The hazards of the double school pick up.

My wife left the iron on for 8 hours yesterday. Since then she has contracted a 24 hour virus and been confined to her bed, which means I’ve had to wait an agonising two days to tell her off.

“Why are you telling me off,” she bleated, “can’t you see that I’m ill?”

I lied when I said that I had waited two days. I couldn’t help it, it was like an itch that wouldn’t go away. I felt thoroughly guilty afterwards but that soon morphed into resentment when I was forced to soak up all her chores.

A day of feeding all the machines with dirty dishes and clothes culminated with a double pick up of kids from different schools. I picked the smallest one up first. She looked pleased to see me until I said February.

“Daddy, can I have an ice lolly?”

“No; it’s February.”


She let out an ear-piercing shriek just as I was bending over her to click in the seat belt. I struggled to find the housing, the screaming continued and the noise drilled into my temples. I now alive to the possibility that my wife left the iron on to kill us all.

We arrived at my son’s school. It’s his first year at big school and he has just got to an awkward stage biologically, which is signified by random bursts of embarrassing white boy rapping.

The car park is at the foot of sloping field with a dense wood to one side, and it is my job to wait in the car and until he appears on the horizon and trudges down the hill, dragging his bags in the mud.

Two tractor-sized Range Rovers park either side of me and fill the cabin of my Vauxhall Astra with an eery half light as they block out the sun. My inner rage is momentarily shifted away from my shrieking kid, who is strapped in the back seat and looks like a mental patient in a straight jacket shouting, ‘Ice lolly, Ice lolly’, to thinking about how selfish Range Rover owners are, which is followed by trying to suppress the burning desire to buy one myself.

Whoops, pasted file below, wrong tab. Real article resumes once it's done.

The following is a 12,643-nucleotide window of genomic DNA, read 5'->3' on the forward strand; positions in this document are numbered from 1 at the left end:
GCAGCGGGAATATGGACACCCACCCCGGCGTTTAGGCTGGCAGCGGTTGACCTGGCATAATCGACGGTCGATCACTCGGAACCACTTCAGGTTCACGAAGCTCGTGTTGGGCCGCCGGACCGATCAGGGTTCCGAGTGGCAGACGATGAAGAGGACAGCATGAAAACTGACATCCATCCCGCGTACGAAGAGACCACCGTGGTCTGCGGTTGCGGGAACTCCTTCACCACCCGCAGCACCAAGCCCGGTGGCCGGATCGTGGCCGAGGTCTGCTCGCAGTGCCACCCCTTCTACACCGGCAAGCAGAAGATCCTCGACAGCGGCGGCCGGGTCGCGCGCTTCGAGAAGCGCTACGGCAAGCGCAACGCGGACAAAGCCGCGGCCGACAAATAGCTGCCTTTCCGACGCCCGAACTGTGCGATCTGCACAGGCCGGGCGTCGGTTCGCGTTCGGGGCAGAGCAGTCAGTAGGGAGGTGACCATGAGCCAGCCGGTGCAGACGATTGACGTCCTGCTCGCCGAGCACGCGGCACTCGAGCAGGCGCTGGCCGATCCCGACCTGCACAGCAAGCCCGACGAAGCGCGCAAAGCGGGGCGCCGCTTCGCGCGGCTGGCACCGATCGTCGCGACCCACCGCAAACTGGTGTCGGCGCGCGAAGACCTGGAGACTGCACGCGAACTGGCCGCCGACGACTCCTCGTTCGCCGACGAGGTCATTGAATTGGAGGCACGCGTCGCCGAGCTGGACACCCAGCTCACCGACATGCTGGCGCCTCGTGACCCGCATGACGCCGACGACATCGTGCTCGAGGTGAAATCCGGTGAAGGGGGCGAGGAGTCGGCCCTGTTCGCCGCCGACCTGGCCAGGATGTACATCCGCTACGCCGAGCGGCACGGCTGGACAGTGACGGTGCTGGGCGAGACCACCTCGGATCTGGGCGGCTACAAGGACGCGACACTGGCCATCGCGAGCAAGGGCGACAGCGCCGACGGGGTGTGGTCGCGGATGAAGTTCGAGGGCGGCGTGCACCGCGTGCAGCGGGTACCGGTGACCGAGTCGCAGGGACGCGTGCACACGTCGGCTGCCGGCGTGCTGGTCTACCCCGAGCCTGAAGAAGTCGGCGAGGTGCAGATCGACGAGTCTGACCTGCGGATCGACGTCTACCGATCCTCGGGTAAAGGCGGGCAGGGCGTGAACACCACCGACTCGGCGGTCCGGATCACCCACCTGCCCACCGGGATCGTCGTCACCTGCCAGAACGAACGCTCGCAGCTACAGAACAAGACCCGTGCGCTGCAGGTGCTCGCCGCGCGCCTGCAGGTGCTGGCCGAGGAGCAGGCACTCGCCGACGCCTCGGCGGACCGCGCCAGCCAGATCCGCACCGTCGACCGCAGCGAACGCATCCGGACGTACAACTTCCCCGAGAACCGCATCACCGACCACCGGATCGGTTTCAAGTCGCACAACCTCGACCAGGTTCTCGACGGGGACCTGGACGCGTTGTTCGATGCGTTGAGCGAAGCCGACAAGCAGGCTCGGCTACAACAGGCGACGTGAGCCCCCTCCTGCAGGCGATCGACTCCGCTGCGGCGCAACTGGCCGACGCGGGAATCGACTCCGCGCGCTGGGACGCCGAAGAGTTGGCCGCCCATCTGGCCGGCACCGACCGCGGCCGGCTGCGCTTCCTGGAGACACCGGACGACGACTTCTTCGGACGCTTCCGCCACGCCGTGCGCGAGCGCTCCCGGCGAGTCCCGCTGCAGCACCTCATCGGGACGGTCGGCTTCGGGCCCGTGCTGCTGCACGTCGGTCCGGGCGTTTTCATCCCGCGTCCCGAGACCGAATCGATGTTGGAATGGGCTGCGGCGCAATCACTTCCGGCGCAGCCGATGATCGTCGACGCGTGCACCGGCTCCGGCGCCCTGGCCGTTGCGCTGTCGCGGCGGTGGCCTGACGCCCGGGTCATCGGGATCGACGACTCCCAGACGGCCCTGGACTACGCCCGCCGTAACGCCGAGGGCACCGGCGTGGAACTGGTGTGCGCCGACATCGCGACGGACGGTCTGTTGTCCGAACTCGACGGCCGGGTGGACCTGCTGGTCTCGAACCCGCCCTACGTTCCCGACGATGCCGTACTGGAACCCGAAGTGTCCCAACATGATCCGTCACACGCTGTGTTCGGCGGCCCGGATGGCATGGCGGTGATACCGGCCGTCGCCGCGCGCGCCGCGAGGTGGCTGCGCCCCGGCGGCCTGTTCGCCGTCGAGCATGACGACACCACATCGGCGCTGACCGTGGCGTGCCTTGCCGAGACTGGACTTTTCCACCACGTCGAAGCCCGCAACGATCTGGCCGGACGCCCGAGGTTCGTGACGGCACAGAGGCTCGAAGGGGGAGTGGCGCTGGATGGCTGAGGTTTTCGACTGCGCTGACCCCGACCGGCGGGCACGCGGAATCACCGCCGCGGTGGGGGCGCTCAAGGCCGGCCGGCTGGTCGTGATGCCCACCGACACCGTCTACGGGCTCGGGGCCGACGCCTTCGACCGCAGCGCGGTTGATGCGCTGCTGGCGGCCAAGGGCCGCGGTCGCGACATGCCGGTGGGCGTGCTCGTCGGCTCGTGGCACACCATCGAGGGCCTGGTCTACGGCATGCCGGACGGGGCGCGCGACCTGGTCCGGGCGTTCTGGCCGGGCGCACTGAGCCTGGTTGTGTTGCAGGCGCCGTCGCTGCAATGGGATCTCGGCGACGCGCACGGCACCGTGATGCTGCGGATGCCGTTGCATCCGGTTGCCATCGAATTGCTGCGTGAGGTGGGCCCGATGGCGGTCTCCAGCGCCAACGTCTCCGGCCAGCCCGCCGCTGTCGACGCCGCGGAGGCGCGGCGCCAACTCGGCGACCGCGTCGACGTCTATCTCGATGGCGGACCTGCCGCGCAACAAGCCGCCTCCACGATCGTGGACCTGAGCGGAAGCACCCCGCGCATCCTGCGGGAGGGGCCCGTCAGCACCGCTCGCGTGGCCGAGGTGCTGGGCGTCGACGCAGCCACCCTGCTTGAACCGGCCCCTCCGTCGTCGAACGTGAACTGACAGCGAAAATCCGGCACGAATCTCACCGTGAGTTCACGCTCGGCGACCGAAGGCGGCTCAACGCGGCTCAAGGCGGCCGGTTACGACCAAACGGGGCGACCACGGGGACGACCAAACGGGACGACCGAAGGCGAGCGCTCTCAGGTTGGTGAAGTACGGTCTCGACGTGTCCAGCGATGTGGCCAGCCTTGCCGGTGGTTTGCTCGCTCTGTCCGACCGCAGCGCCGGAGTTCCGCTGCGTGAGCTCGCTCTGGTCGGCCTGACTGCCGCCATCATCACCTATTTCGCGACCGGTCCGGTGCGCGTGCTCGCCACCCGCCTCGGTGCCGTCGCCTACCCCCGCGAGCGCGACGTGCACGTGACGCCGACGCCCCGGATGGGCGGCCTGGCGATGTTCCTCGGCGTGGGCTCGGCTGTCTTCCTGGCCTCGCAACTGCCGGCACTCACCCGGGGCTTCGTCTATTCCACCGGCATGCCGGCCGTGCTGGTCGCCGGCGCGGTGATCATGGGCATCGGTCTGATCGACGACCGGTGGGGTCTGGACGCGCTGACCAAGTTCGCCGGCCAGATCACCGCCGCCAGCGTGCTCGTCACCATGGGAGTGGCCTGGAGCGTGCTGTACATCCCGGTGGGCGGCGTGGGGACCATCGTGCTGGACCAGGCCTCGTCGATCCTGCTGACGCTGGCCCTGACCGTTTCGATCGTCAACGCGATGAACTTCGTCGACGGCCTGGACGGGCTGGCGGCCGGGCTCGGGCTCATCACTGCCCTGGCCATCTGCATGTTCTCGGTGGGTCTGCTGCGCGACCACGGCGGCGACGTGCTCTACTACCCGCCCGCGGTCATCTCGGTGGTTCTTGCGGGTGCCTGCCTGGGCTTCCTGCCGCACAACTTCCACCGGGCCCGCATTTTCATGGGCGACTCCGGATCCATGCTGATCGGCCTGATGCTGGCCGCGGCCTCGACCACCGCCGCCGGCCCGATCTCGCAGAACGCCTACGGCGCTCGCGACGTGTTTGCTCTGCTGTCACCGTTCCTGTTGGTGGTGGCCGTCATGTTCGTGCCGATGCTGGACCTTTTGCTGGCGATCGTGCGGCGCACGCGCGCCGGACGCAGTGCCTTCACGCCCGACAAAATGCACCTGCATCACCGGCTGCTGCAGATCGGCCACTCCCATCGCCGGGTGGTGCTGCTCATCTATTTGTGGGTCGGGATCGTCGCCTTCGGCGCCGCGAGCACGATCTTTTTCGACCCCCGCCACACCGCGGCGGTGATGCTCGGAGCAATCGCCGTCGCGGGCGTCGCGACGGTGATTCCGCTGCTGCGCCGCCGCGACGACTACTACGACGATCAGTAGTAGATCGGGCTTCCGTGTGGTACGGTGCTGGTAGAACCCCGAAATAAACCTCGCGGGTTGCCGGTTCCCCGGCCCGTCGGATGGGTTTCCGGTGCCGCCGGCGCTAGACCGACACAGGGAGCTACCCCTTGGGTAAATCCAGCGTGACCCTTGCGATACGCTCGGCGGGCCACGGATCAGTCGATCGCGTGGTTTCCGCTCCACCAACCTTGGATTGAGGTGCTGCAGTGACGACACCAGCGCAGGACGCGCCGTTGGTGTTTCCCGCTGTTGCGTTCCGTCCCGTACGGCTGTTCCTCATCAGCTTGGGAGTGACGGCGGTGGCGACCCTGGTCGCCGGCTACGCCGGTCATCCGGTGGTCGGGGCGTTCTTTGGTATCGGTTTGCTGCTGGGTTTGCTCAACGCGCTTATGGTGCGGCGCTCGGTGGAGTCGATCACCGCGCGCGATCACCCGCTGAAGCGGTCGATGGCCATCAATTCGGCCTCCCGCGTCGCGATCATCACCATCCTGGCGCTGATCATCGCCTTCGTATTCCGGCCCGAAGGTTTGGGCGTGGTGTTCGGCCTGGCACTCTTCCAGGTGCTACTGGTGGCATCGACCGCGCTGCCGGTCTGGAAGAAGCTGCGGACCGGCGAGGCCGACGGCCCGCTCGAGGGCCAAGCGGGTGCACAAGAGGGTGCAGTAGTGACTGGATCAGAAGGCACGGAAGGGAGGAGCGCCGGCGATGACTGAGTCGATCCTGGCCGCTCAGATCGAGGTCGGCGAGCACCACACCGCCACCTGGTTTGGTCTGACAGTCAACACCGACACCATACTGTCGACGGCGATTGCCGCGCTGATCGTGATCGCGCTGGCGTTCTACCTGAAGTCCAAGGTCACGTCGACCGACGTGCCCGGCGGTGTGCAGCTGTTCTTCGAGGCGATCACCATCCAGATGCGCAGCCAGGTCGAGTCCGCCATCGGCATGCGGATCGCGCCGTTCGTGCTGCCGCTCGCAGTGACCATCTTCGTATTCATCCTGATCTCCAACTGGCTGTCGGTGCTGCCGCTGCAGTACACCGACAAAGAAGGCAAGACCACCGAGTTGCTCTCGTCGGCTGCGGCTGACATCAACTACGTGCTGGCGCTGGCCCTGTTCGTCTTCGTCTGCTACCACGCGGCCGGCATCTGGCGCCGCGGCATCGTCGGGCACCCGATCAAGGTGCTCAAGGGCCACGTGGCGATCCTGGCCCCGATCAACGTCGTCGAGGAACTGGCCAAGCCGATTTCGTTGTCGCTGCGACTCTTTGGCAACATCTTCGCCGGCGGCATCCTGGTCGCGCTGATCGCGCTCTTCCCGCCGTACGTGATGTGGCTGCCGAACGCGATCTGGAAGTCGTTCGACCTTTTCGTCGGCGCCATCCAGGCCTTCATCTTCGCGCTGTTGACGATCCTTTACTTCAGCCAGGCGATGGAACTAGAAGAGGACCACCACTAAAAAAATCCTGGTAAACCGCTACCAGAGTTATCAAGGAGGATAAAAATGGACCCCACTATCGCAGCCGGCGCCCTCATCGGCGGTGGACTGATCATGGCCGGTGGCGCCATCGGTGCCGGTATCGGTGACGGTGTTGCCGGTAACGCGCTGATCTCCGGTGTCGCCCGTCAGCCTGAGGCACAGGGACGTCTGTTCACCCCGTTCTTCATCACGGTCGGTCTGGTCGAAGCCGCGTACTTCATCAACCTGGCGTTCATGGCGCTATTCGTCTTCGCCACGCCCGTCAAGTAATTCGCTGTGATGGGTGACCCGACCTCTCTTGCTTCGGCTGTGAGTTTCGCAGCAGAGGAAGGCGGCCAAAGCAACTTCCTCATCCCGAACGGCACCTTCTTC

I spot my boy on the ridge of the hill. At this point he is just a dot, but even at this distance I can tell by the way that he is walking that one of his shoe laces is untied.

My son and his friend meander slowly down the hill, occasionally one of them stops to pick up a bit of bush and chase the other with it. Then they stop by a tree and do some rapping; one raps with arms flailing around and the other cups his hands over his mouth to do some beatboxing.

The Range Rovers roar off and the cabin fills with sunlight. My son opens the door and throws all his muddy bags onto the seat that he is about to sit on. Sports’ bag, rucksack & book bag and then tries to cram himself on top of it all and fasten the seat belt. He looks at me as though this is somehow my fault.

“What have you done today?” I ask.

“Nothing,” he grunts.

“Nothing?” I ask with mock incredulity.

“Well, there was something,” he replied. “I learned that if you put the speaker part of an ipod up your nose, the music comes out of your mouth.”

He wedged the corner of his ipod up his nose and Uptown Funk came out of his mouth, which was accompanied by screams of ‘lolly, lolly’ from the nutter in the back, and I raced home quickly so that I could put the iron on.

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